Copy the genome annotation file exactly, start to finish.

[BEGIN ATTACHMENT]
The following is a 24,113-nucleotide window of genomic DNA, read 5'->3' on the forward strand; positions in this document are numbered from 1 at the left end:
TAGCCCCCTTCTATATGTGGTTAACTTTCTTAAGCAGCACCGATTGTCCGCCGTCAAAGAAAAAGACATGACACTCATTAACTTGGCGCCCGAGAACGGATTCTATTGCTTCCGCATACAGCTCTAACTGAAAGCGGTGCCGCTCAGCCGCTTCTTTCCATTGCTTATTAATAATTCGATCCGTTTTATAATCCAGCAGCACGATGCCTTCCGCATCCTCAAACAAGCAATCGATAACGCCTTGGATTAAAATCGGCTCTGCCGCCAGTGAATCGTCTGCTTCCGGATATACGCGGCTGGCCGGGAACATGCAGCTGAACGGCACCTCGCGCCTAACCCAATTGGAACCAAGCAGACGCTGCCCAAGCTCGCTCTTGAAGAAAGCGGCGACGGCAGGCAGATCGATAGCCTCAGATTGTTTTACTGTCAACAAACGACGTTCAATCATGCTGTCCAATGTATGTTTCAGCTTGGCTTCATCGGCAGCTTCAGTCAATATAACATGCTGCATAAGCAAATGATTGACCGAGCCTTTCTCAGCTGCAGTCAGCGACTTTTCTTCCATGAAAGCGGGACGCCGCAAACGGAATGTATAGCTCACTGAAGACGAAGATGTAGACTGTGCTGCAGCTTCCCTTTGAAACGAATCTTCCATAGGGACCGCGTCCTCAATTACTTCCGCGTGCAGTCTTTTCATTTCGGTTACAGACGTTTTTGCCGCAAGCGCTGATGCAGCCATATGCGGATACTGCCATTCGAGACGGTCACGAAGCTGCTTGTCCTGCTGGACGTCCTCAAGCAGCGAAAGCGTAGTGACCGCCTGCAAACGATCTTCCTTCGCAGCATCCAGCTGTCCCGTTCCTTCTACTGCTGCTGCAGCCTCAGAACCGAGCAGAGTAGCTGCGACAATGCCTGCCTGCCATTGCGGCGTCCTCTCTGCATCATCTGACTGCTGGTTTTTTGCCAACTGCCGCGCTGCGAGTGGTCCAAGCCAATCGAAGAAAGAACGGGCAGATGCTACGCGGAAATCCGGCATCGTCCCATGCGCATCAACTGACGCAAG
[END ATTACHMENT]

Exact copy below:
The following is a 24,113-nucleotide window of genomic DNA, read 5'->3' on the forward strand; positions in this document are numbered from 1 at the left end:
TAGCCCCCTTCTATATGTGGTTAACTTTCTTAAGCAGCACCGATTGTCCGCCGTCAAAGAAAAAGACATGACACTCATTAACTTGGCGCCCGAGAACGGATTCTATTGCTTCCGCATACAGCTCTAACTGAAAGCGGTGCCGCTCAGCCGCTTCTTTCCATTGCTTATTAATAATTCGATCCGTTTTATAATCCAGCAGCACGATGCCTTCCGCATCCTCAAACAAGCAATCGATAACGCCTTGGATTAAAATCGGCTCTGCCGCCAGTGAATCGTCTGCTTCCGGATATACGCGGCTGGCCGGGAACATGCAGCTGAACGGCACCTCGCGCCTAACCCAATTGGAACCAAGCAGACGCTGCCCAAGCTCGCTCTTGAAGAAAGCGGCGACGGCAGGCAGATCGATAGCCTCAGATTGTTTTACTGTCAACAAACGACGTTCAATCATGCTGTCCAATGTATGTTTCAGCTTGGCTTCATCGGCAGCTTCAGTCAATATAACATGCTGCATAAGCAAATGATTGACCGAGCCTTTCTCAGCTGCAGTCAGCGACTTTTCTTCCATGAAAGCGGGACGCCGCAAACGGAATGTATAGCTCACTGAAGACGAAGATGTAGACTGTGCTGCAGCTTCCCTTTGAAACGAATCTTCCATAGGGACCGCGTCCTCAATTACTTCCGCGTGCAGTCTTTTCATTTCGGTTACAGACGTTTTTGCCGCAAGCGCTGATGCAGCCATATGCGGATACTGCCATTCGAGACGGTCACGAAGCTGCTTGTCCTGCTGGACGTCCTCAAGCAGCGAAAGCGTAGTGACCGCCTGCAAACGATCTTCCTTCGCAGCATCCAGCTGTCCCGTTCCTTCTACTGCTGCTGCAGCCTCAGAACCGAGCAGAGTAGCTGCGACAATGCCTGCCTGCCATTGCGGCGTCCTCTCTGCATCATCTGACTGCTGGTTTTTTGCCAACTGCCGCGCTGCGAGTGGTCCAAGCCAATCGAAGAAAGAACGGGCAGATGCTACGCGGAAATCCGGCATCGTCCCATGCGCATCAACTGACGCAAG